I have folks who hunt the fence line of my farm for deer every season. They contribute nothing other than the cost of their tags towards the wildlife in the area. They shoot bucks I have passed many times early in the season while bow hunting. I leave those hunters be. Everyone has a fence and learning to deal with it is what mature people do.


I did see your post. And I appreciate your attitude towards it. The wannabe Lee & Tiffanies are the worst; Deer hunters name bucks on trail cameras, and have a hit list. They get bent out of shape about the neighbors shooting a young buck...Deer hunting I've almost completely removed myself from aside from my stands and my rifle. I really don't want to talk to anyone except my butcher. "Lee and Tiffany said you have to let them grow if you wanna shoot the big ones and the neighbor isn't letting them grow and why don't my neighbors care they're just rednecks!" But they miss that Lee and Tiffany have huge properties to not deal with neighbors as much.

There seems to be a pervasive attitude of "my values are superior to yours if your values affect my hunting." Duck hunters similarly feel the same about the appropriate distance and arbitrary rules about which ducks are ok to shoot which often has to do with whether or not they think THEY'LL have a shot at them.

I hunt on gamelands near the cities...and people complain about "Jr Commanders in flat brim hats." They are out there. They're also usually nice kids trying to figure out hunting. What I usually end up doing is inviting them to join me. "Think about it, how you gonna get your ducks? I have a dog. We'll double our spread size. We don't have to screw each other up." Sometimes it works.
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Re: Should ground/water swatting be illegal?

Postby JONOV » Wed Jul 10, 2019 12:25 pm

booger wrote:
JONOV wrote:
booger wrote:Sounds like you've never setup on the same lake as guys shooting at birds 100+ yards away that will now certainly avoid that lake.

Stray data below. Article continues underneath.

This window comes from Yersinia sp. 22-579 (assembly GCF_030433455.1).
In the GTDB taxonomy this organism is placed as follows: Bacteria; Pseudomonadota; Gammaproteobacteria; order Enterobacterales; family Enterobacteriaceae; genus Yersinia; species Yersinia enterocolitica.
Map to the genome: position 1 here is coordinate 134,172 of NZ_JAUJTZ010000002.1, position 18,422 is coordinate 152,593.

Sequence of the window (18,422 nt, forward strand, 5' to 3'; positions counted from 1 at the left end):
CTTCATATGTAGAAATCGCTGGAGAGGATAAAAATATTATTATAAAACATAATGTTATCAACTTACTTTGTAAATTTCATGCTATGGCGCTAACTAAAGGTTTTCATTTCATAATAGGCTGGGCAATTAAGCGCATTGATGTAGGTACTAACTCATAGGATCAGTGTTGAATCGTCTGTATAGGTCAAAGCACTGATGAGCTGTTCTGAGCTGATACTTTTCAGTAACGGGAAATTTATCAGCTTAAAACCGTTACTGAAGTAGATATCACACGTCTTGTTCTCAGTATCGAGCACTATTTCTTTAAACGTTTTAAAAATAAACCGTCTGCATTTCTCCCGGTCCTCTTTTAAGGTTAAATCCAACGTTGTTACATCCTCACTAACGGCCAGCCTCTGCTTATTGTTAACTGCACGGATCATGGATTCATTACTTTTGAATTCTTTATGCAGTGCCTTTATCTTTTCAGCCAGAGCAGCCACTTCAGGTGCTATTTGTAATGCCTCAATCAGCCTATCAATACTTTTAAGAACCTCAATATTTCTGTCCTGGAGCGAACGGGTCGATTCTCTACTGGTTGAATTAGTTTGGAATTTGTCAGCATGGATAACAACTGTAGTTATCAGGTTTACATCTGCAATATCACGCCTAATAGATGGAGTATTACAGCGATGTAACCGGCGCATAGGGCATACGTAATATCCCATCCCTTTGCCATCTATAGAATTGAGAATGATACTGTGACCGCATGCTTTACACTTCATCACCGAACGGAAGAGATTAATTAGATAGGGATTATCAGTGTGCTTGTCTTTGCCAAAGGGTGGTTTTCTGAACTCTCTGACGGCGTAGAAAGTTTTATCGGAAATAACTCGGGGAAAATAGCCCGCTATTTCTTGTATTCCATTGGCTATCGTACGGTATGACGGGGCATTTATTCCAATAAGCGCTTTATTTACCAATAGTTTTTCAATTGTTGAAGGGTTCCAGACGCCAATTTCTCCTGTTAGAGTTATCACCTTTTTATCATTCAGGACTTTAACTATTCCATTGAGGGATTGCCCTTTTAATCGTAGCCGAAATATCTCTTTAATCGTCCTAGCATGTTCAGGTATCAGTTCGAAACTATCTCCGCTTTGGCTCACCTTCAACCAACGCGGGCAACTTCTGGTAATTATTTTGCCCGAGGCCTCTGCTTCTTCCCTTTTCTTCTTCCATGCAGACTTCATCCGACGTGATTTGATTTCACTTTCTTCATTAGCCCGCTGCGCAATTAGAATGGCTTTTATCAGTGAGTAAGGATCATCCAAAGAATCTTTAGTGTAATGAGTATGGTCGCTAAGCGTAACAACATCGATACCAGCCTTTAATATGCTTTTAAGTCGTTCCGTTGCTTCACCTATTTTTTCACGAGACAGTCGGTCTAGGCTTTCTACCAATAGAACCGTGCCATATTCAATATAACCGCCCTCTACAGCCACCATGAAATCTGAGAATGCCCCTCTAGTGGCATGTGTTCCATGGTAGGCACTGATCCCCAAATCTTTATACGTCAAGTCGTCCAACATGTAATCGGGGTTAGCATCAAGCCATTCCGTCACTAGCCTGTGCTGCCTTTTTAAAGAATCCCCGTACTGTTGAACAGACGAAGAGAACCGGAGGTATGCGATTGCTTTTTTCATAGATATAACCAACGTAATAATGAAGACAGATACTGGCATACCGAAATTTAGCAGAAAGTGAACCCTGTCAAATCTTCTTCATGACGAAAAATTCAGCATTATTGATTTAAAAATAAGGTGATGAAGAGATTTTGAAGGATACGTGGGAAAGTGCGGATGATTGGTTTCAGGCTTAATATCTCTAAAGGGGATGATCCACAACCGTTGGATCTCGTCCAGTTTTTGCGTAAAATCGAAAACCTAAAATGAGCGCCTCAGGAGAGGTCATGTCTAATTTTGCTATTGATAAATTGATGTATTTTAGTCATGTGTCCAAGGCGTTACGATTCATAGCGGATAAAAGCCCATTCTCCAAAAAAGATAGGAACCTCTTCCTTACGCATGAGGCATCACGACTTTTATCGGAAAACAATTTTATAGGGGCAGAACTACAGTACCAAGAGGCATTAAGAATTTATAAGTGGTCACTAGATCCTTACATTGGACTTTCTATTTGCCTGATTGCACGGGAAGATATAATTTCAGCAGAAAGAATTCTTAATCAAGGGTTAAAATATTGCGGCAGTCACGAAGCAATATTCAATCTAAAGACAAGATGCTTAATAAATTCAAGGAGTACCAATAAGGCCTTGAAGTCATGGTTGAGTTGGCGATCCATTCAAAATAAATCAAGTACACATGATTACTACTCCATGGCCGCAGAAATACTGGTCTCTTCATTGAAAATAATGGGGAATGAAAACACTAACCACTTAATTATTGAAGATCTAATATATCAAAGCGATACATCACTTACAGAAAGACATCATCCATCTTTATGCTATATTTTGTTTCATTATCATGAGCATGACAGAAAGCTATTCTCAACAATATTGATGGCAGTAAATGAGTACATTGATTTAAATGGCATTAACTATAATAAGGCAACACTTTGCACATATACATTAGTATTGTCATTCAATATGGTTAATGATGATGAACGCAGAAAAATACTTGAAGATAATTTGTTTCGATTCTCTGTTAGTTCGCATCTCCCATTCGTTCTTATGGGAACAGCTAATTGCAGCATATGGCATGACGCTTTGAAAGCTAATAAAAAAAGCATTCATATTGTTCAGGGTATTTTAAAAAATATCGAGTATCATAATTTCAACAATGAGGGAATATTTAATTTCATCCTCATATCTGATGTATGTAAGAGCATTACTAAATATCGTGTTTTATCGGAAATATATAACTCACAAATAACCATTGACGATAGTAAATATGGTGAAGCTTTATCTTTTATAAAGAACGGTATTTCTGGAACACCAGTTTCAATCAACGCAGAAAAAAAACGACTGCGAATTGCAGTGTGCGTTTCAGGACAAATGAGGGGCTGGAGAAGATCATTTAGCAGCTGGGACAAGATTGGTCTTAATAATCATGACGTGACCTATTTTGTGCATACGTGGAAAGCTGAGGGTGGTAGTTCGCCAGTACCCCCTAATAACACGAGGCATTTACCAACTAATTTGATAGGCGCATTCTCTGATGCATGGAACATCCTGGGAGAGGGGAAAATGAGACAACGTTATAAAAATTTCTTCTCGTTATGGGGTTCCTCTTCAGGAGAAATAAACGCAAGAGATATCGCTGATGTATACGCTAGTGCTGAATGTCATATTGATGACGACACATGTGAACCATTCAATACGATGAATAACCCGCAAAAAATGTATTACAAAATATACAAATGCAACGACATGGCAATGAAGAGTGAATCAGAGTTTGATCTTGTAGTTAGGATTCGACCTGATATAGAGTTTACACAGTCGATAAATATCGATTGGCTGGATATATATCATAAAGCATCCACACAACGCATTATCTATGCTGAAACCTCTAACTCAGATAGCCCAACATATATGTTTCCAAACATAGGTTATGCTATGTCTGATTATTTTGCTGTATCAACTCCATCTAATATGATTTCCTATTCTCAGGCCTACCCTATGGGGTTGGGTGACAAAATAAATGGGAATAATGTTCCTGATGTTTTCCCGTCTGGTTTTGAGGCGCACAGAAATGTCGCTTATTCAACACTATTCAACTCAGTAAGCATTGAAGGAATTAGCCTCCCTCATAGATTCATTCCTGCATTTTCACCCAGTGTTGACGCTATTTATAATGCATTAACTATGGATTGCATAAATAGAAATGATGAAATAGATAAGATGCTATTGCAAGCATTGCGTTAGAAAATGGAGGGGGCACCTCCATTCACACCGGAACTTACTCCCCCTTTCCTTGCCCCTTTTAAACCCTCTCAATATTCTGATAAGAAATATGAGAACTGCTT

I hunt largely in the greater Raleigh Metro area. Not huge amounts of public land, lots and lots of pressure and Jr Commanders. I've seen a lot of skybusting. It must be nice to have enough public access nearby to avoid those lakes! I've also seen guys shoot at birds from across the lake and think, "No effin way" only to see a couple drop out of the sky. If I'm not next to you and/or there's no range finder, or it isn't super obvious, it's hard for me to make the call.
booger wrote:Your definition of sportsman doesn't agree with mine. It doesn't agree with the internet either.
So what do you disagree with? Do you disagree that we undertake the activity for its own sake (as opposed to hunting for subsistence, or other renumeration?) Do you disagree that sportsmanship requires a competitive yet fair mindset, and emphasis on "good form*?"

*Good Form is nebulous. I understand the difference between hunting bears with bait and hunting ducks over bait.
booger wrote:You could say it takes skill to shoot birds on the water.

No, not really. In fact I can't think of a way of killing a duck that requires less skill, unless it happens to be in a barnyard.
booger wrote:If we're going to legislate on the amount of skill and have a test things will really get stupid.
I agree, it will begin to look like Germany. We don't need more laws.

booger wrote:btw the only way I've seen to hunt bears is by baiting.
Who said anything about bears? I gave the example of baiting ducks since it's 100% illegal in the US, generally frowned upon. I have no problem baiting bears. I have no problem with baiting deer if the state allows it. My state does. Or hounds.

booger wrote:This thread reminds me of the rifle vs bow argument for hunting deer. A rifle will most certainly dispatch an animal more quickly on average, but is significantly easier than bowhunting. But bow hunting is more "pure" and more fair chase. Does that mean the laws should change to fit my personal preferences - no.

I say do what you want and try to avoid attacking other hunters as much as you can (while respecting other hunters, skybusting is not respectful of other hunters). This is and should be a personal choice and not a law change.
I agree that we don't need to legislate "sportsmanship" or "ethics," generally speaking. Let the laws concern themselves with conserving a resource and keeping people safe.

Serious question on respecting other hunters, because I always wonder about this. True Story: We were in college and scouted a field for geese. The season previous we did get permission to hunt there one morning. We talked to the farmer who had leased it to a guy aspiring to be the next Jeff Falls. We did have permission through my buddy's family member to hunt a narrow spit of grassland on the route the geese were using. Opening Morning comes and the gentleman with the lease (he may have been a guide, I'm not sure) is out there with the trailer full of Bigfoots, layouts, truck with Benelli stickers, etc...We're sitting on buckets in the weeds with fresh boxes of cheap Federal BBB's. Geese come in, we shoot. Wash, rinse, repeat. We shot four between three of us. We shot a lot of shells to get those four. They were tall. The guy was livid, drives up to us in his truck and has words with us, tries to lecture us on sportsmanship. I said, "We have our layouts and can join you in the field" but that went over like a lead balloon obviously.